0370 270 6000

already registered?

Please sign in with your existing account details.

need to register?

Register to access exclusive content, sign up to receive our updates and personalise your experience on brownejacobson.com.

Privacy statement - Terms and conditions

Forgotten your password?

Uber drivers entitled to workers rights

19 February 2021

This note briefly analyses the Supreme Court’s decision un Uber v Aslam on 19 February 2021.

Today the Supreme Court unanimously dismissed Uber’s appeal and agreed with the earlier decisions in Uber v Aslam by deciding that Uber drivers are workers not self-employed persons.

The immediate impact of the decision is that Uber drivers are entitled to claim the national minimum wage, paid annual leave and protection from unlawful deductions from wages. The financial impact on Uber will be huge as nearly 40,000 drivers in the UK will be able to claim entitlement to worker rights against their full working time. According to the Supreme Court, the drivers’ working time includes any period when a driver is logged into the Uber app and is not limited to the time spent on accepted drives as Uber had argued.

The judgment, which will surprise few, emphasised the following approach and factors as being relevant to the decision:

  • The reality of the relationship between Uber and the drivers: written contracts should be disregarded especially when one party is in a position to dictate the terms to the other. The Supreme Court referred to the purpose of the current employment legislation which is to give protection to vulnerable individuals in their relationship to organisations who exercise control over their working conditions.
  • The significant degree of control Uber exercise over the drivers through five key factors:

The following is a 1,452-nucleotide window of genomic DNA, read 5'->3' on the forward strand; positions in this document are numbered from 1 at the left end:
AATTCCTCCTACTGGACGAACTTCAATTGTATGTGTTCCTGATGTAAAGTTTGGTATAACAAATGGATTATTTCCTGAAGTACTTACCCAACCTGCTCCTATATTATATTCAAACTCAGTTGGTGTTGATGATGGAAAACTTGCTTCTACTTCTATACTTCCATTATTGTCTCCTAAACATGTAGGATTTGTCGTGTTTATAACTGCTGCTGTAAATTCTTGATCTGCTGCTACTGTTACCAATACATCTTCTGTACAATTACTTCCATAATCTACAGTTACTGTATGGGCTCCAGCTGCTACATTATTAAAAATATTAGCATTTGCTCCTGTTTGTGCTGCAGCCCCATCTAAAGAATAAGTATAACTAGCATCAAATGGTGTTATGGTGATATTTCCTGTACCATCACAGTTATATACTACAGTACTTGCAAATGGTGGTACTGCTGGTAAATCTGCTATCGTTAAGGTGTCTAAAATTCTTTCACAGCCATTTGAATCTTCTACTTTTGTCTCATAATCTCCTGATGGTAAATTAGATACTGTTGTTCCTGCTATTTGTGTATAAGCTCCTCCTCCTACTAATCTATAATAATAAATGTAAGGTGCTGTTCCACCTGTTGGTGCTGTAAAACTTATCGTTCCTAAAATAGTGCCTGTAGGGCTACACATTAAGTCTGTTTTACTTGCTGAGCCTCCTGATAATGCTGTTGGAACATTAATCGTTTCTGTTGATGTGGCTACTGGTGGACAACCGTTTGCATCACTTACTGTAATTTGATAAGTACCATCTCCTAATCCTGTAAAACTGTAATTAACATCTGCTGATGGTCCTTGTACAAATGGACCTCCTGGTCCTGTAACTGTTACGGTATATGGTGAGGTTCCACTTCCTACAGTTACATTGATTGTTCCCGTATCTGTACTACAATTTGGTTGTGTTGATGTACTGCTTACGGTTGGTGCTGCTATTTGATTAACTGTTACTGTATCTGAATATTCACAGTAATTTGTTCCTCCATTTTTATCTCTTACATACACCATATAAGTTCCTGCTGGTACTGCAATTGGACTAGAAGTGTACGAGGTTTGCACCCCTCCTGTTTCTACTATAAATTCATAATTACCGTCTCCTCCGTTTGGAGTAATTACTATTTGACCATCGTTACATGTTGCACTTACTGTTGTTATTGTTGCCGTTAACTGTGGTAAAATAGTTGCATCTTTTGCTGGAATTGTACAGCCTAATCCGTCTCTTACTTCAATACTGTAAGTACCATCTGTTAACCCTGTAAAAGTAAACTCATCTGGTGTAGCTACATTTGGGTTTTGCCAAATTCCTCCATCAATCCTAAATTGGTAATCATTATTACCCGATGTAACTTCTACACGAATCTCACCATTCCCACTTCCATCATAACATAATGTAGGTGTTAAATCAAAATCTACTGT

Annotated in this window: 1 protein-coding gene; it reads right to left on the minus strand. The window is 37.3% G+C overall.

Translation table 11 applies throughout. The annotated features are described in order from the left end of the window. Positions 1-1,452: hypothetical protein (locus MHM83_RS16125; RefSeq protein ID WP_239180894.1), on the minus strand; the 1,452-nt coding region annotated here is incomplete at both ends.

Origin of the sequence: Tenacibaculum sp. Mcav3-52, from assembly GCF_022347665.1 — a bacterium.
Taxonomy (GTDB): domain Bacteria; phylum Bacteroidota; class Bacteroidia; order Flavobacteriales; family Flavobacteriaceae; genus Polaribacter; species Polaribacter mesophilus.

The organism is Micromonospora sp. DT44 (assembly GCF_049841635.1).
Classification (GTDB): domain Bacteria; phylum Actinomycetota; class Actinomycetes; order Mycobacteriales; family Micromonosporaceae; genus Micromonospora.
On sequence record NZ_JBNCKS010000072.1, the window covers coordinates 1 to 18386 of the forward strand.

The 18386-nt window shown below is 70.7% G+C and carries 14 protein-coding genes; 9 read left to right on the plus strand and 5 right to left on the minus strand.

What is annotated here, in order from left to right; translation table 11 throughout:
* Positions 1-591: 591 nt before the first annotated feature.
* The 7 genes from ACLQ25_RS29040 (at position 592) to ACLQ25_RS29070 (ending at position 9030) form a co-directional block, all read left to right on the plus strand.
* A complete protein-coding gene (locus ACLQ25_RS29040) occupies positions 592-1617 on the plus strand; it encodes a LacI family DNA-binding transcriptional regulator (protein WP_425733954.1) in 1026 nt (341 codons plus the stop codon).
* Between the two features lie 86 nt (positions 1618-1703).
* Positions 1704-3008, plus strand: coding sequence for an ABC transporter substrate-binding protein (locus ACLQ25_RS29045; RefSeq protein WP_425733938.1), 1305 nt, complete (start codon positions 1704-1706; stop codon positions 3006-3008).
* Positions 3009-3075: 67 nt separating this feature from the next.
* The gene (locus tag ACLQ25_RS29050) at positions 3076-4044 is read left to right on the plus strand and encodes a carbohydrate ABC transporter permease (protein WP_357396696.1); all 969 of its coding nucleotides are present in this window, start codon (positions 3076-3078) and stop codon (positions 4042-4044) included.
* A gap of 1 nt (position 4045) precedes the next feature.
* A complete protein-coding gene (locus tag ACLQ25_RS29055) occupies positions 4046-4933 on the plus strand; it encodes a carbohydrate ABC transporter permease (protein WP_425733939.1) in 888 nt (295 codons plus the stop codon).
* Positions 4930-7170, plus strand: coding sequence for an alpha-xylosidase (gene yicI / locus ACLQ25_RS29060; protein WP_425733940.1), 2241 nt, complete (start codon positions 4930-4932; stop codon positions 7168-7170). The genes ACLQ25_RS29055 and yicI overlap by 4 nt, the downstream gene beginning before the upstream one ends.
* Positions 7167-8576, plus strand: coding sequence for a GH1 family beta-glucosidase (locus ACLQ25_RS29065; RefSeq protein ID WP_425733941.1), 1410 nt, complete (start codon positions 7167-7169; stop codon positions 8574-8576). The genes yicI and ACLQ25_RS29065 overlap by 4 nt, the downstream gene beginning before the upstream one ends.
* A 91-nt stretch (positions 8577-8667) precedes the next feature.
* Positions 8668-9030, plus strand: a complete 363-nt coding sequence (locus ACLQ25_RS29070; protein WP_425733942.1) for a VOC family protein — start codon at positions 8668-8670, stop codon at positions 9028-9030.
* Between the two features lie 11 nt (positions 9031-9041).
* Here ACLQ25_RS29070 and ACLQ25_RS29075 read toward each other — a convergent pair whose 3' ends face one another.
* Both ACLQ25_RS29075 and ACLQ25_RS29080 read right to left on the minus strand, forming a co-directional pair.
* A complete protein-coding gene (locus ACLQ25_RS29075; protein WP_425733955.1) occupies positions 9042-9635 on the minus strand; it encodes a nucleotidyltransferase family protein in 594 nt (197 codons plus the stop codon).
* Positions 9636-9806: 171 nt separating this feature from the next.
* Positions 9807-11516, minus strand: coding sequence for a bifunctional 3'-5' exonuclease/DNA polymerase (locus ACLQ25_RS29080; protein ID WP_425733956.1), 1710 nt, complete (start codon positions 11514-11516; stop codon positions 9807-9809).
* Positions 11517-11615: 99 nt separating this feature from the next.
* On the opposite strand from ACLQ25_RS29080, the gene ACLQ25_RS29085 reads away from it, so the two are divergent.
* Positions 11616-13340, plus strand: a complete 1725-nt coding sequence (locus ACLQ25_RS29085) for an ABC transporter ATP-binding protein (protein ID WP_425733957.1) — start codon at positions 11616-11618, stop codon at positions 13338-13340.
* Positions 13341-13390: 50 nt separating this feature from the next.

• Uber sets the fare calculated through the Uber app
    • The non-negotiable and contractual terms Uber impose on drivers
    • The driver’s choice whether to accept requests for rides, once they have logged onto the app, is constrained by Uber
    • The control Uber exercise over the way the service is delivered by the driver to the customer which includes warnings, penalties e.g. automatically logging a driver off the app for 10 minutes and termination
    • the limited ability available to a driver to establish a relationship with a passenger beyond a ride.

Beyond the financial impact for Uber, this decision will force some major businesses in the gig economy to reassess their model against the reality of the relationship with the individuals providing the services offered.

related opinions

The UK - India migration deal

The Young Professionals Scheme will make it easier for young Indian citizens and young Britons to access visas.

View blog

Home Office Central Registry for modern slavery statement goes live - first universities publish statements

The Home Office recently launched a central registry for modern slavery statements. A growing number of educational organisations, including a number of universities, have published statements on the registry.

View blog

Equal pay at ASDA stores - appeal to the Supreme Court unsuccessful

35,000 workers working in ASDA’s retail business sought to compare themselves to workers at distribution depots for equal pay purposes. Find out more about this Employment Appeal Tribunal.

View blog

Supreme Court confirms that sleep ins are not working time

The Supreme Court judgment represents the conclusion on whether or not “sleep in time” should be classified as working time, when calculating the National Minimum Wage (NMW).

View blog

mailing list sign up



Select which mailings you would like to receive from us.

Sign up